Disjointed Confessions: Adikia and Radical Deradicalization in Schlingensief’s Hamlet
Keywords:critical theory, Derrida, Heidegger, performance art, dike and adikia, Christoph Schlingensief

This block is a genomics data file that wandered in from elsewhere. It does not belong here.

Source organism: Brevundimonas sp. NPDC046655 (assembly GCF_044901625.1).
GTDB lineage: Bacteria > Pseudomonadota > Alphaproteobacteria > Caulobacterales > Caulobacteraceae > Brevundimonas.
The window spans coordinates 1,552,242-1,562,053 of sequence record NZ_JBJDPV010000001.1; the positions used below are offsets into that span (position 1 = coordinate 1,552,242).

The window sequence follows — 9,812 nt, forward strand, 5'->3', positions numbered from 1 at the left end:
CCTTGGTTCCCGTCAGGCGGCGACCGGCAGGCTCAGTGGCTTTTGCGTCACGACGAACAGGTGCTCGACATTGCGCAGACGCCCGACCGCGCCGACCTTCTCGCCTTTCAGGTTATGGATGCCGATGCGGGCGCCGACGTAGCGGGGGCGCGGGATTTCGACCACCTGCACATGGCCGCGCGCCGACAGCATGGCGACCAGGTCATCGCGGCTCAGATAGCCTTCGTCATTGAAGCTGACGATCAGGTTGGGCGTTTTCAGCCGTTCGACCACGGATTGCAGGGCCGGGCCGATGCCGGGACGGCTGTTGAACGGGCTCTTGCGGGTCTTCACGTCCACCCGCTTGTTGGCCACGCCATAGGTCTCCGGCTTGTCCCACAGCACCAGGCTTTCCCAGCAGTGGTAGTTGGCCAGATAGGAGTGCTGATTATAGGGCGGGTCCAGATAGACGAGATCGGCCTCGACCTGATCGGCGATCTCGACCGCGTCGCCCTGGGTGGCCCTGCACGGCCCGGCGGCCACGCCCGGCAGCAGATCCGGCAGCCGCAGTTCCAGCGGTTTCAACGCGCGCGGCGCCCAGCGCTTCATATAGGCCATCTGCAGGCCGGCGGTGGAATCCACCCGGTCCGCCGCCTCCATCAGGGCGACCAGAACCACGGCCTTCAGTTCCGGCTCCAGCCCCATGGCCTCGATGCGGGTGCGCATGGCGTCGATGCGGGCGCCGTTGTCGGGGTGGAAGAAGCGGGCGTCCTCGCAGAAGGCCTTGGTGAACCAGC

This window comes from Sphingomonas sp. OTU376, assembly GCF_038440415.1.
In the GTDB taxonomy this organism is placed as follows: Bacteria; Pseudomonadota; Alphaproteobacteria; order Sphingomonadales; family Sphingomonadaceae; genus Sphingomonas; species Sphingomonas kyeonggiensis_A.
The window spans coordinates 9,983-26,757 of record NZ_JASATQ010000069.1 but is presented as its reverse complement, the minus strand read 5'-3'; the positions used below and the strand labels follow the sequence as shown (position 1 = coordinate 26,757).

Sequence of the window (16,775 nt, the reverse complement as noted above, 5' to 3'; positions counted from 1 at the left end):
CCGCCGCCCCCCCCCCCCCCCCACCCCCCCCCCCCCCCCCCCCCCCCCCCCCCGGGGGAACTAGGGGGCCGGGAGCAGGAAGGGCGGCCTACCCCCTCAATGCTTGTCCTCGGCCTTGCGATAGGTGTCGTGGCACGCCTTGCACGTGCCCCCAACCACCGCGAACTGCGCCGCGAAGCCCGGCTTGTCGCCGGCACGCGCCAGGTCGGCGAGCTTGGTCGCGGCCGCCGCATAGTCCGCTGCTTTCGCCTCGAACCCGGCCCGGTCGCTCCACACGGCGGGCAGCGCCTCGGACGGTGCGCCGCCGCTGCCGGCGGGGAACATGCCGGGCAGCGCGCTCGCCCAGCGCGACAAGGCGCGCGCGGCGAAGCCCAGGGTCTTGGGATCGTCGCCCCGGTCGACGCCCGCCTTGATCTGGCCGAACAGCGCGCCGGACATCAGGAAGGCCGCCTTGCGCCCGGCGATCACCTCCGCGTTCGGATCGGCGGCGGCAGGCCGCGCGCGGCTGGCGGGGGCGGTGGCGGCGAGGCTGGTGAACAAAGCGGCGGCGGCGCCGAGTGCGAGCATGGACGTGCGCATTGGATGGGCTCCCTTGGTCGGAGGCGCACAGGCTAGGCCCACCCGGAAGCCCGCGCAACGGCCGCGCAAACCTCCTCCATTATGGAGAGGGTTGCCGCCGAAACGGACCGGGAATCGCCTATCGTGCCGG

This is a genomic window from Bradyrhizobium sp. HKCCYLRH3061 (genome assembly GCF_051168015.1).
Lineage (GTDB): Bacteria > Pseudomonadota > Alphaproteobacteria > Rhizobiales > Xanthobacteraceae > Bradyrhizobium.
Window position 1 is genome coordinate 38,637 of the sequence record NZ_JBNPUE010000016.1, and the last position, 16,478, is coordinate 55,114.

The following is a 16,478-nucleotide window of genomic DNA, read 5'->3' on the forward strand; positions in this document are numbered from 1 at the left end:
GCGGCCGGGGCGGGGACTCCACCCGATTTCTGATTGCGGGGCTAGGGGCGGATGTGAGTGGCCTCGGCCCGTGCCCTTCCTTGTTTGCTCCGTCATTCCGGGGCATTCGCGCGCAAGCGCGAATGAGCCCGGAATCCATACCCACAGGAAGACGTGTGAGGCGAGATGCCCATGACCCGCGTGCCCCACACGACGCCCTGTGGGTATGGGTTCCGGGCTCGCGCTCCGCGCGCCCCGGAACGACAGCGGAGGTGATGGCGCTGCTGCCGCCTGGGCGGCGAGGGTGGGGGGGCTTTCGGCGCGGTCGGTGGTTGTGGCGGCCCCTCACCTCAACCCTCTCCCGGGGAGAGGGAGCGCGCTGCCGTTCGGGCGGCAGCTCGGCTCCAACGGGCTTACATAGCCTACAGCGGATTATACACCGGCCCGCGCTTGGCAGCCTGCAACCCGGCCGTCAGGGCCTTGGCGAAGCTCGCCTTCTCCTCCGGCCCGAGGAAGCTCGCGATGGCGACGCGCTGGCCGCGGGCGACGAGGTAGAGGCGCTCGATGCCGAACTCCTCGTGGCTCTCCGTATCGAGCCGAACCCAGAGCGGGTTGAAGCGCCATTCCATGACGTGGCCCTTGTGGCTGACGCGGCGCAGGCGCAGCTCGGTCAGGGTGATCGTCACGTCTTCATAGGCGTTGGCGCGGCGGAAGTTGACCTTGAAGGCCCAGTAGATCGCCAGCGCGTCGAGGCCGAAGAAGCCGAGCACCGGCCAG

In 2001, in Zürich Switzerland, German director Christoph Schlingensief staged a version of Shakespeare’s Hamlet. In this version’s famous mousetrap scene, in which Hamlet wants to force his uncle to confess to fratricide, all the players of the mise en abyme are portrayed by a group of neo-Nazis endeavouring to separate themselves from the right–wing scene. In a dramatic break from Shakespeare’s text the group go on to share their own personal experiences with the audience. The production attempted to comment on and create debate about the ‘rottenness’ of the State, not just Switzerland, amid the rise in approval ratings and growing influence of far-right parties in the surrounding countries. I posit that Schlingensief’s project is a form of radical deradicalization (i.e., a radical method of deradicalizing neo-Nazis). This paper analyses Schlingensief’s Hamlet by utilizing the concepts of adikia (disjointure, dislocation, injustice) and dike (jointure, ordering, justice), which go back to the oldest extant Greek text: the Anaximander fragment. Drawing on Martin Heidegger and Jacques Derrida’s reinterpretations of adikia and dike I endeavour to illustrate how Schlingensief’s work attempts to intervene in the disjointure caused by the contemporary politics of fear by bringing adikia to the production of Hamlet itself.
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